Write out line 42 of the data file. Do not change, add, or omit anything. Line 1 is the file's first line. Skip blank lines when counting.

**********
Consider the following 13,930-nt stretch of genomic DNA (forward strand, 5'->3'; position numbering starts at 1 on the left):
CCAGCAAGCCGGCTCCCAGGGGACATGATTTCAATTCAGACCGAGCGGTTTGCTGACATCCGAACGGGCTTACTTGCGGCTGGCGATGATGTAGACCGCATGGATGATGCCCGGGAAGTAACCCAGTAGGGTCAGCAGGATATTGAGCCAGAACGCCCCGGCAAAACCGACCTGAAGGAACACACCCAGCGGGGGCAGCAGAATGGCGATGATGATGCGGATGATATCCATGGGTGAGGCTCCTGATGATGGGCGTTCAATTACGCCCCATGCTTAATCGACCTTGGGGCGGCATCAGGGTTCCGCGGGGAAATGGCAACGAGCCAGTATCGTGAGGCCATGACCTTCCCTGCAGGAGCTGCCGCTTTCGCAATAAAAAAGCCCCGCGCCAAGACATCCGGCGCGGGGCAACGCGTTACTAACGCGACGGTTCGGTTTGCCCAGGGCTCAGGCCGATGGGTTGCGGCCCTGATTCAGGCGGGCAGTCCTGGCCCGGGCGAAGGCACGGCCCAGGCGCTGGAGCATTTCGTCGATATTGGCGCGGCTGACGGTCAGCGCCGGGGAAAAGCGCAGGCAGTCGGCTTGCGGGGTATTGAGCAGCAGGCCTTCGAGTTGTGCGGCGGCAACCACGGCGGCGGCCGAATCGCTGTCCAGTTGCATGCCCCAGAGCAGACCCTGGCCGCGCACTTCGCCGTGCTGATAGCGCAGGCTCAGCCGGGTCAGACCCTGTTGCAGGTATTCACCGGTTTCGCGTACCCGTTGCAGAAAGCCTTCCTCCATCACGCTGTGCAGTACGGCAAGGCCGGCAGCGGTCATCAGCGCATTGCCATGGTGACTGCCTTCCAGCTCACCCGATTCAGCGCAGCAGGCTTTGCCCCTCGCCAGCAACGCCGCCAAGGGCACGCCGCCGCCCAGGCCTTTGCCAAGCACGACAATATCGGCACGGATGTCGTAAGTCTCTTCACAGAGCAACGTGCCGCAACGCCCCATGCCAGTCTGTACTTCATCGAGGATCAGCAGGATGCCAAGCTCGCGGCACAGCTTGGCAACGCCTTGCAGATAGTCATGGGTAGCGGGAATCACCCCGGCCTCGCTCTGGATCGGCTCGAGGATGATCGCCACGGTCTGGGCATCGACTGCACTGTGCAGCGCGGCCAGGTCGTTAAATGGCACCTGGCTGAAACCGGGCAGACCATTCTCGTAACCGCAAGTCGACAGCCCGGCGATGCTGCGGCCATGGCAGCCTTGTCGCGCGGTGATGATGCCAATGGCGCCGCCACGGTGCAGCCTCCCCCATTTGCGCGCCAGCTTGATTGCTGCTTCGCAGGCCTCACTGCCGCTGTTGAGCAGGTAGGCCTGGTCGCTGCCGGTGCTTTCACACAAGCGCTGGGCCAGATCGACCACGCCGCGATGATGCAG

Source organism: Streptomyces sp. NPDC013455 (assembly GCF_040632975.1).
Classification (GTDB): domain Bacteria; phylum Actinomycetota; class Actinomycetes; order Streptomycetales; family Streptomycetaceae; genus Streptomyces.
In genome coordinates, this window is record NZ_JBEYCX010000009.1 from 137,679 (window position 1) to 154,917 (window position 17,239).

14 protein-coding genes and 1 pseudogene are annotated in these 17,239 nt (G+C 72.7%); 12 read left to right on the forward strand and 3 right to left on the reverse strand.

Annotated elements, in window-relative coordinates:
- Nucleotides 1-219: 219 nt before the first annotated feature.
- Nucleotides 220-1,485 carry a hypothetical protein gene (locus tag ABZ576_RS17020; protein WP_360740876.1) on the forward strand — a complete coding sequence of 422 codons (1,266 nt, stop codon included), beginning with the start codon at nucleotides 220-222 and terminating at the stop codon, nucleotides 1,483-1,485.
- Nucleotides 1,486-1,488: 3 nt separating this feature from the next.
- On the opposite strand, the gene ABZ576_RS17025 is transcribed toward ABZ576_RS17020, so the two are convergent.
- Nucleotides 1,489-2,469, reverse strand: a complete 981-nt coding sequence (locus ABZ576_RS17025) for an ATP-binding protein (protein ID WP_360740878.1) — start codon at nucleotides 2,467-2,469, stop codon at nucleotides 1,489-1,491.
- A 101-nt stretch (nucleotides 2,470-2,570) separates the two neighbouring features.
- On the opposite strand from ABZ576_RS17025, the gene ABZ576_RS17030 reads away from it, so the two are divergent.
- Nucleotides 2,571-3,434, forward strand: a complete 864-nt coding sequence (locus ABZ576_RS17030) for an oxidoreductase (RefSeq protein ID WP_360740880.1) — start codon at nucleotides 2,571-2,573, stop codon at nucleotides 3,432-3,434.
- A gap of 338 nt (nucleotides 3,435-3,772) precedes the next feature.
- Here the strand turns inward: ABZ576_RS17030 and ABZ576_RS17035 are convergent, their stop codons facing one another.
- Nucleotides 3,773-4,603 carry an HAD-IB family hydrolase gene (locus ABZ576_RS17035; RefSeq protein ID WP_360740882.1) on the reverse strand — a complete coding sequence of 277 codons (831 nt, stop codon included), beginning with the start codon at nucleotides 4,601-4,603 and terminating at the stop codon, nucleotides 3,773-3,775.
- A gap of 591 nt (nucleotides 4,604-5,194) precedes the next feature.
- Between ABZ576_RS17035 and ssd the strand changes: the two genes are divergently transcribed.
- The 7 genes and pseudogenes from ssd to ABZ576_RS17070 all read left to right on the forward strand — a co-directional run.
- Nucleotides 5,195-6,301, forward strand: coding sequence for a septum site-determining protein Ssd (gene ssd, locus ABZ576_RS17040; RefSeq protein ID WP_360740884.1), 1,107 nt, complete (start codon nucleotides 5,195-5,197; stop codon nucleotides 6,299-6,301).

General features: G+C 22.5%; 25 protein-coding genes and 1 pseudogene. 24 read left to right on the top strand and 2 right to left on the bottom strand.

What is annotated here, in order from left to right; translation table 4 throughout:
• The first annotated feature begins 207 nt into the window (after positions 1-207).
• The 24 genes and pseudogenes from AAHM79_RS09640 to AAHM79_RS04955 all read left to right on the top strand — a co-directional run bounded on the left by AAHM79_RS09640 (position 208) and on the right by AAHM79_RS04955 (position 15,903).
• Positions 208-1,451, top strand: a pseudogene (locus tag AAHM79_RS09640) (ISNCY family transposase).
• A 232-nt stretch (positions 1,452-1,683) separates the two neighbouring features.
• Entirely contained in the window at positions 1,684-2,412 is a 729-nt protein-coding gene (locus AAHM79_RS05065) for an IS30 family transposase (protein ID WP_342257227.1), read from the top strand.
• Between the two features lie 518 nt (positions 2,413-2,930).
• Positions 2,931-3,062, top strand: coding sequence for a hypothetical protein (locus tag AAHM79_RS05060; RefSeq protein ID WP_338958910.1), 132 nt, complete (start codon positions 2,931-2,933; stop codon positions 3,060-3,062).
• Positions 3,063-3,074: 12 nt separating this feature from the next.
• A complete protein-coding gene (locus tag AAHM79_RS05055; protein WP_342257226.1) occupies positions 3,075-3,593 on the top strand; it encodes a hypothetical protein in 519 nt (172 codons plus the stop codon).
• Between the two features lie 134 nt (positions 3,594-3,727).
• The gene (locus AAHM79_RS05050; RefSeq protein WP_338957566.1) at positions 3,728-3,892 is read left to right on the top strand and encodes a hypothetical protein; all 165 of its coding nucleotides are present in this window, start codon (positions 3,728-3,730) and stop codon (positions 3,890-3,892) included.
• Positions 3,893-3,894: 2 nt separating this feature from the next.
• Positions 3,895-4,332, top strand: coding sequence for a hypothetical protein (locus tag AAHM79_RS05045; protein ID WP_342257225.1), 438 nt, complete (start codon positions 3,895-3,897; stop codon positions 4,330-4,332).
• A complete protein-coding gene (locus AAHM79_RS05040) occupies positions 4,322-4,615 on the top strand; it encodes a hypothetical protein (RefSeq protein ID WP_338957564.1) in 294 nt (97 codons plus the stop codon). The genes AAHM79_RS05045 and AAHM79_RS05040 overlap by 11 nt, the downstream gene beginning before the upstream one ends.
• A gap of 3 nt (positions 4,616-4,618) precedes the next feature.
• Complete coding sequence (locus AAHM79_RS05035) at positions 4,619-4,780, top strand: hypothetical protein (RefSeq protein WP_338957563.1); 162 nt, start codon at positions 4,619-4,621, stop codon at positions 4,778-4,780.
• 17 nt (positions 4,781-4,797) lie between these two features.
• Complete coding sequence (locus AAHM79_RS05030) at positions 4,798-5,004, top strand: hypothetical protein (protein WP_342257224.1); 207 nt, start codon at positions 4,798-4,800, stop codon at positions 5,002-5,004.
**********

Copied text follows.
• Complete coding sequence (locus AAHM79_RS05030) at positions 4,798-5,004, top strand: hypothetical protein (protein WP_342257224.1); 207 nt, start codon at positions 4,798-4,800, stop codon at positions 5,002-5,004.